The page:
Then there are the bankers. Some of them, such as the Royal Bank of Scotland?s disgraced former chief executive Fred Goodwin, showed recklessness and greed while behaving as if the banks were their own private property. Here it is hard to believe that their predecessors of 50 years ago were as rapacious and blindly egotistical.
 Most of all, we have been disheartened by the lies and evasions of government. I believe that Tony Blair manipulated the evidence in taking this country to war against Iraq. It is perfectly true that most observers thought Saddam Hussein had weapons of mass destruction. What Blair did was to exaggerate the potency of weapons that turned out in any case to be fictitious.
 His response to the growing case against him was a classic Establishment ruse ? to appoint a friendly judge, in this instance Lord Hutton, and give him a narrow brief. Nine times out of ten a judge-led inquiry will obligingly come up with findings which suit the government of the day.
 That was the case with Lord Hutton, though his implausible exoneration of Mr Blair may possibly be reversed by Sir John Chilcot?s inquiry, which has yet to deliver its verdict. This is being impeded by the Coalition?s refusal to allow it to publish relevant Cabinet papers. As ever, the Whitehall mandarins who stand behind every government live in fear of openness and candour.
 The repeated failures of judge-led inquiries implicate the judiciary in the secretiveness that disfigures so many of our institutions. Another example is the clean bill of health Lord Chief Justice Widgery handed out to the Army after the ?Bloody Sunday? massacre in Londonderry in 1972.
 It took nearly 30 years for the full truth to emerge after a further ? and absurdly prolonged ? inquiry. Lord Savile judged that the Army overreacted and lost control, and in all probability had fired the first shot.
Despite this finding, I should say that the Armed Forces remain for me one of our few national institutions not to be tarnished by secretive double-dealing and cover-ups. In clinging to this view I hope I am not being simple-minded.
 Hillsborough itself offers further proof of the inadequacy of judge-led inquiries. We should probably not be too critical of Lord Justice Taylor?s initial investigation since he was not given full access to the thousands of documents examined by the independent panel which has come up with the withering report about the South Yorkshire Police.
Nonetheless, the Taylor Inquiry was far from grasping of the extent either of police incompetence at Hillsborough or of the subsequent mendacity. So was a subsequent report produced by Lord Justice Stuart-Smith in 1998.
 In fact, it has taken the independent panel, chaired not by a judge but by the Bishop of Liverpool, the Rt Rev James Jones, to get at the truth of what really happened. Among the nine members  on the panel there wasn?t a  single judge and only one  lawyer. Most unusually, there were two journalists, one of whom has experience of  investigative journalism.
 Isn?t there a lesson here? Judges are Establishment figures who seem generally loath to produce reports critical of government or state institutions, which is doubtless why governments are so eager to appoint them.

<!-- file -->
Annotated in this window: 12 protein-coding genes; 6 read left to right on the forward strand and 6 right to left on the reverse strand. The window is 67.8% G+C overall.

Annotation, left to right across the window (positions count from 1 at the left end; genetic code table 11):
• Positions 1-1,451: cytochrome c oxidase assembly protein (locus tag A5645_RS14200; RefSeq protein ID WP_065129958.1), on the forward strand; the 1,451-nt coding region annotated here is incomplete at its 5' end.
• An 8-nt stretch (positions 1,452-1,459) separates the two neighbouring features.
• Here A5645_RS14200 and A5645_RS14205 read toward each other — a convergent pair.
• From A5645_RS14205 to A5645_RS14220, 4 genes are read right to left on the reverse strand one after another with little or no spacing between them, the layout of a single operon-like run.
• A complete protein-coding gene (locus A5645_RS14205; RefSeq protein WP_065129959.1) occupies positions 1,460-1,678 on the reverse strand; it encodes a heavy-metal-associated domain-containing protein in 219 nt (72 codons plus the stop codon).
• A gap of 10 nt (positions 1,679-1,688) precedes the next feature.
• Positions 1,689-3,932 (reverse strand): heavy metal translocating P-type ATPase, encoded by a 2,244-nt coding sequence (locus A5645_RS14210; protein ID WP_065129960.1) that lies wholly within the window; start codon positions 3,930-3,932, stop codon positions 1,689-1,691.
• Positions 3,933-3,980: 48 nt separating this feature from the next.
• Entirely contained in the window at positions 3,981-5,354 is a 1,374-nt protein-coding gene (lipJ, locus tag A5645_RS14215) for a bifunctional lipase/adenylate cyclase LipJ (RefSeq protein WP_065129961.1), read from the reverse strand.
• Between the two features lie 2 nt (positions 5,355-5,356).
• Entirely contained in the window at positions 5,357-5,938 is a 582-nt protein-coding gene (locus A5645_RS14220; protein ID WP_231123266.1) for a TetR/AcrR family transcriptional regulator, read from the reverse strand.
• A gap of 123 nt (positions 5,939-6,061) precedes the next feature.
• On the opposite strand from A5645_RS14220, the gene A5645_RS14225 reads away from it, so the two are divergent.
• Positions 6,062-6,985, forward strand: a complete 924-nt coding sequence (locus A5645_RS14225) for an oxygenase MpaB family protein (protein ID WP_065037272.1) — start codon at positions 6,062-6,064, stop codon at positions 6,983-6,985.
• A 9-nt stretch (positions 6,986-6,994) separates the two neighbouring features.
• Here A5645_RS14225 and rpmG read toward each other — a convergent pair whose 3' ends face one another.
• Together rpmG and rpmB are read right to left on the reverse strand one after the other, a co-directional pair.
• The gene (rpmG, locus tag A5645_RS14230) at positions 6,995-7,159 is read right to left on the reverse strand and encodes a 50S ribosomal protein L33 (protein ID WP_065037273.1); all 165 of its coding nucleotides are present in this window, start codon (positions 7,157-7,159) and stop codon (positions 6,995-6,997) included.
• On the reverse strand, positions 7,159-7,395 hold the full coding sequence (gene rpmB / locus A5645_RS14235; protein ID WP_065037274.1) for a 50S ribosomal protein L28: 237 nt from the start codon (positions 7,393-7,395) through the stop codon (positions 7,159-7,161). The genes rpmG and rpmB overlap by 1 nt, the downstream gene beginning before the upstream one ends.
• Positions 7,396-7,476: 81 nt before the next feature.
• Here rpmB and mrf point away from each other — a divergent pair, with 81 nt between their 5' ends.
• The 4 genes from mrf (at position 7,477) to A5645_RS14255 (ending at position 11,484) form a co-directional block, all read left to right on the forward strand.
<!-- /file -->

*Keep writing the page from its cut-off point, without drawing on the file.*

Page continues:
Let?s hope that Lord Justice Leveson, who is currently writing a report into media ethics, shows he is a free spirit rather than an official stooge. I say that as someone who condemns the News Of The World?s phone-hacking, as well as The Sun?s egregious misreporting in 1989 of what happened at Hillsborough.
 But in a country beset with secretive and sometimes dysfunctional institutions, we surely need a free and independent Press that dares to expose their shortcomings, as happened in the case of MPs? expenses.
The all-important question is why our institutions should behave in this way and resist being accountable. My tentative suggestion is that they have been reluctant to adapt to the democratic age. They retain a conviction that they know what is best for us.
There is a sense in which politicians, the police and the civil service still regard us almost as serfs with limited rights. The NHS offers a good example. Its intentions are entirely benevolent but it can also be high-handed and inefficient. Patients are often treated with indifference, and sometimes with contempt.
 The police and ambulance service at Hillsborough were supposed to be serving the best interests of the fans, but as a result of incompetence only let them down. Then they strove to cover up their mistakes without consideration for those who had died or their relatives.
 What they had not counted on was the endurance and hunger for justice of the families of the victims. I am speaking of brave hearts such as Trevor Hicks, chairman of the Hillsborough Families Support Group, who lost two daughters in the tragedy. Year after year he and others like him campaigned for a terrible wrong to be recognised, only to be rewarded with insults, indifference and stone-walling.
One of the most moving responses to the report came from Becky Shah, whose mother died at Hillsborough. She said: ?I have mixed feelings. I am relieved that Liverpool fans, survivors and the dead have been exonerated, and the city of Liverpool, too. But I was a young woman of 17, who lost her only parent at Hillsborough, and the fact that it has taken more than half of my life to get justice is absolutely outrageous in a democratic society.?
 She?s right, of course. It is outrageous. But it is also inspiring that ordinary families should have taken on the authorities in the direst of circumstances and, with the help of some good and brave people, finally prevailed.
There?s good cause to be disenchanted by the way the police and so many of our other institutions cover up their mistakes and wrong-doing. I?m certainly not naive enough to believe that the wall-to-wall apologies mean that something like this can?t happen again.
 But the strength and determination of the families on behalf of those they love does give me some hope. It is a kind of victory. And maybe, just maybe, the people who oversee our self-serving institutions will begin to hear the message that the people have  had enough.